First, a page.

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About 37 results for "chillies capsaicin"

Hot curry helps fight bowel cancer - but too many will INCREASE risk
Irish Mirror

Hot curry helps fight bowel cancer - but too many will INCREAS...

In tests on mice, scientists at the University of California found capsaicin the compound that gives chilli peppers heat stops pain-sensing protein TRPV1 Eating hot curries could help you live longer, improve memory ... and prevent bowel ... Irish Mirror, 1 month ago

4 images for chillies capsaicin

You, 1 month ago
Capital Bay, 1 month ago
All4Women, 1 month ago
IAfrica.com, 1 month ago
Times of India

Chillies offer more than just a spicy taste

While some people are known to relish eating chillies in their food, others keep away from this spicy vegetable. But apart from giving that spicy zing to your food, chillies are also packed with a host of health benefits... - The vitamins (A, B and ...
 Times of India1 week ago Scientists explore chilli pepper's effect to develop new drug candidate for pain  Fresh Plaza3 weeks ago Blocking Chilli-Pepper Receptor Can Treat Pain  MedIndia3 weeks ago
Hindustan Times

Go with the gut: Chilli may be good for the intestines

Islamabad: If you love to bite into a hot chilli, there's good news for you. Researchers at the University of California in San Diego say that dietary capsaicin — the active ingredient in chilli peppers — could provoke chronic activation of the ...
 Online News Pakistan1 month ago Go with the gut Chilli may be good for the intestines  Hindustan Times1 month ago Think All Chillies Are Hot? Our Tasting Guide May Change Your Mind  Huffington Post UK1 month ago Hot to taste but great for your gut  IAfrica.com1 month ago

How your chilli addiction could be helping you live longer

From the flicker of heat in pepperoncini to the incendiary burn of the Carolina Reaper, the chilli has conquered the world. These pungent pods are now the most widely grown spice crop of all. But, in recent years, the medical profession has become ...
 Fresh Plaza1 month ago A US Study Finds a Chilli a Day Could Stave Off Old Age  MSNBC Newsweek1 month ago
IAfrica.com

The active ingredient in chilli peppers could reduce the risk for colorectal tumours, say researchers.

The active ingredient in chilli peppers is called dietary capsaicin and researchers at the University of California in San Diego say it could provoke chronic activation of the intestinal lining, reducing the risk for colorectal tumoirs. Sensory ...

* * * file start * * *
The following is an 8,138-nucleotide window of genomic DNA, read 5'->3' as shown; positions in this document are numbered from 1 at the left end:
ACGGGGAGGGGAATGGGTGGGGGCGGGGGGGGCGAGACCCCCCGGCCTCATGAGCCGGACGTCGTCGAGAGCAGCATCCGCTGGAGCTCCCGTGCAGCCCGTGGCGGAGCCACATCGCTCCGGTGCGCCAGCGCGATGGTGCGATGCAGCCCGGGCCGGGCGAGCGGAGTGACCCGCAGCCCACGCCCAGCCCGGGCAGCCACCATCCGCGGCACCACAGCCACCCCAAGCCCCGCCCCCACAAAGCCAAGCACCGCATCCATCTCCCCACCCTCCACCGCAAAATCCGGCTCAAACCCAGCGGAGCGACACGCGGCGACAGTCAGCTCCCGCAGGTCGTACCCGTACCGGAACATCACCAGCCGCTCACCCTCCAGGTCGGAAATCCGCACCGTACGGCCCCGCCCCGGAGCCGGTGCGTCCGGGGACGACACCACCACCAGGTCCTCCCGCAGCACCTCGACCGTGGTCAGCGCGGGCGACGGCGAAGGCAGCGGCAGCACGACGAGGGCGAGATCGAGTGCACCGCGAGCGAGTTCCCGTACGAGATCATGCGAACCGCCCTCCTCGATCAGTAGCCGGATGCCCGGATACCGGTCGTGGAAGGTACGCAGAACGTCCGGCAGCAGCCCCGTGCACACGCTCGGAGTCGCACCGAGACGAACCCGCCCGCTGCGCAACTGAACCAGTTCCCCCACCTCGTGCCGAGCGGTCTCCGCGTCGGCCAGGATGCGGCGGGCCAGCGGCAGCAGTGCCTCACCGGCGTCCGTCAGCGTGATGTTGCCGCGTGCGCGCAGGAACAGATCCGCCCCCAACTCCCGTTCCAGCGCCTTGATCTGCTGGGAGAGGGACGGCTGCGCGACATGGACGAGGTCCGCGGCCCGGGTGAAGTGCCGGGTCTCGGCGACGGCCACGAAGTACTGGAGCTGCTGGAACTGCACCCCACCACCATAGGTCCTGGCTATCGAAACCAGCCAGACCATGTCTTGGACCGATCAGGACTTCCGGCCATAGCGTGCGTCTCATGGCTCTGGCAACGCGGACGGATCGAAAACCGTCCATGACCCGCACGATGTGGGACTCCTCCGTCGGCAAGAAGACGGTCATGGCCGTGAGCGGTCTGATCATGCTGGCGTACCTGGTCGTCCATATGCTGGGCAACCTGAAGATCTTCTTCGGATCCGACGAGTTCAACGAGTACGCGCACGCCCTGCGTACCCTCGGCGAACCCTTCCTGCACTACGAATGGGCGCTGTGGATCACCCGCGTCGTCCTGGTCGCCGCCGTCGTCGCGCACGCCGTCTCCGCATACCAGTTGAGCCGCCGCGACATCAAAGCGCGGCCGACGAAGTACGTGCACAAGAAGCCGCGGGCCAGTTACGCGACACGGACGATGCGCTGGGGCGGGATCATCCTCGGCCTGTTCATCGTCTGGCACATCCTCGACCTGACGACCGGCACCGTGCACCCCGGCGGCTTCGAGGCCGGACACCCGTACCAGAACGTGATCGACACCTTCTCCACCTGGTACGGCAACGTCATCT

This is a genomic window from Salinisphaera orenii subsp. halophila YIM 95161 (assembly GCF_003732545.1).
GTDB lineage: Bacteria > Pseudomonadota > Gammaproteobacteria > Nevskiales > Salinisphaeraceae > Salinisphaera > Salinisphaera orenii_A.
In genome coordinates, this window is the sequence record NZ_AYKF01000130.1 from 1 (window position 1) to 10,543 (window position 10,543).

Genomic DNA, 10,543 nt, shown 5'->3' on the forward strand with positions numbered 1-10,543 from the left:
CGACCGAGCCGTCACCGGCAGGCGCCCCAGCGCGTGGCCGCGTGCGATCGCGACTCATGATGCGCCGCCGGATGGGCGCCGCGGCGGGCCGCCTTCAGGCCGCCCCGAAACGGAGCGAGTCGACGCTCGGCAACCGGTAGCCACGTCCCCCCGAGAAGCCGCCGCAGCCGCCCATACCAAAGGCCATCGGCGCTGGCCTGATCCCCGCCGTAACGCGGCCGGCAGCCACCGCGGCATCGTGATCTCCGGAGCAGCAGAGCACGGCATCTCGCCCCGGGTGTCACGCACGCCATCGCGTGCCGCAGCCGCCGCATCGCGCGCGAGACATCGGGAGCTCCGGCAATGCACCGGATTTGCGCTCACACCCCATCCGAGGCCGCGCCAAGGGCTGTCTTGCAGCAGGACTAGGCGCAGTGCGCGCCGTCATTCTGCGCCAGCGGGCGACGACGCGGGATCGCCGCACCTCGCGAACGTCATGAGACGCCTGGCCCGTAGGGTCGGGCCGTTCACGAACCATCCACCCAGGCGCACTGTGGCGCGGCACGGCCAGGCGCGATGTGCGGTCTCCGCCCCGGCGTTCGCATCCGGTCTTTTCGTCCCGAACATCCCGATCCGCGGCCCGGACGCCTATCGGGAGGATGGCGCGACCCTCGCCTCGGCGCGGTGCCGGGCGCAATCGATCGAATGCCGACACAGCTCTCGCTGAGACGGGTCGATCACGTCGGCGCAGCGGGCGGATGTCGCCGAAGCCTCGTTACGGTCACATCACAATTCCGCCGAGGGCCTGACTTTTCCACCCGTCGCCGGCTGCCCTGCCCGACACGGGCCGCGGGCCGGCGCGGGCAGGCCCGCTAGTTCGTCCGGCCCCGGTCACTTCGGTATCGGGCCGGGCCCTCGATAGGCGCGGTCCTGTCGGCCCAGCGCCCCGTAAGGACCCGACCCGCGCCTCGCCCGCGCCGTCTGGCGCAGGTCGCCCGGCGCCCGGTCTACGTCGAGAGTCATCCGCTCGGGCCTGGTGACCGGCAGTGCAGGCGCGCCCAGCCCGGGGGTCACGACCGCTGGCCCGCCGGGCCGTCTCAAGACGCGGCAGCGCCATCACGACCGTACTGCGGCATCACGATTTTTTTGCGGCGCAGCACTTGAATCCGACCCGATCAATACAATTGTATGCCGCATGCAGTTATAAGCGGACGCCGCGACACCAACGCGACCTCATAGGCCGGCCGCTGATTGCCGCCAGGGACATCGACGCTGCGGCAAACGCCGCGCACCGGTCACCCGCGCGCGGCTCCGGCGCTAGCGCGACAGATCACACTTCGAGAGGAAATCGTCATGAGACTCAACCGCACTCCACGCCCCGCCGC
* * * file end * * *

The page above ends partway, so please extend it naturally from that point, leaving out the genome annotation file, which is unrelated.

IAfrica.com1 month ago Spicy chemical may inhibit colorectal tumours  Ecancer Medicalscience1 month ago Chilli peppers may inhibit gut tumours  All4Women1 month ago
Examiner.com

Chilli Peppers for your Gut: Tumor Fighters!

When I walked into a local market the other day, I was hit with an amazing sweet and yet tangy smell. The aroma, I was soon to learn, came from vintage wooden bins perhaps 40 gal that held inside of them the spice and condiment that I most crave ...
 Examiner.com2 weeks ago
Capital Bay

Lipstick's bizarre ingredients revealed from chillies to insects

Bournemouth-based chemistry teacher created infographic of lipstick ingredients that influence colour and glossiness A single lipstick contains several hundred different chemical compounds, some of which are natural Pigment used in red lipstick is ...
 Capital Bay4 weeks ago
PhysOrg.com

Explainer: Why chilli burns, and milk helps soothe the pain

Chilli might make it seem as though your face is on fire so why is milk so soothing? Credit: Andrés Nieto Porras, CC BY Whether it's a few flakes on a pizza or the spiciest vindaloo known to humankind, most people can tolerate or even enjoy the ...
 PhysOrg.com1 month ago

New study shows that most Australians opt away from spicy food...and those with spicy taste-buds have higher self esteem

Study from Portuguese restaurant Nandos surveyed over 1000 Australians Fewer that 10 per cent of Australians enjoy extra spicy flavours Spicy eaters perceive themselves as more intelligent than 'mild' eaters Chilli lovers also have higher ...
 Capital Bay4 hours ago
TheStar.com.my

Curious Cook: The symphony of taste

There is now convincing evidence that we also have a taste sense called kokumi and yet another one for fat. Together with the senses for sweet, sour, salty, bitter and umami, they work like a mini CSI lab in our head to analyse the food we eat. ...
 TheStar.com.my4 days ago
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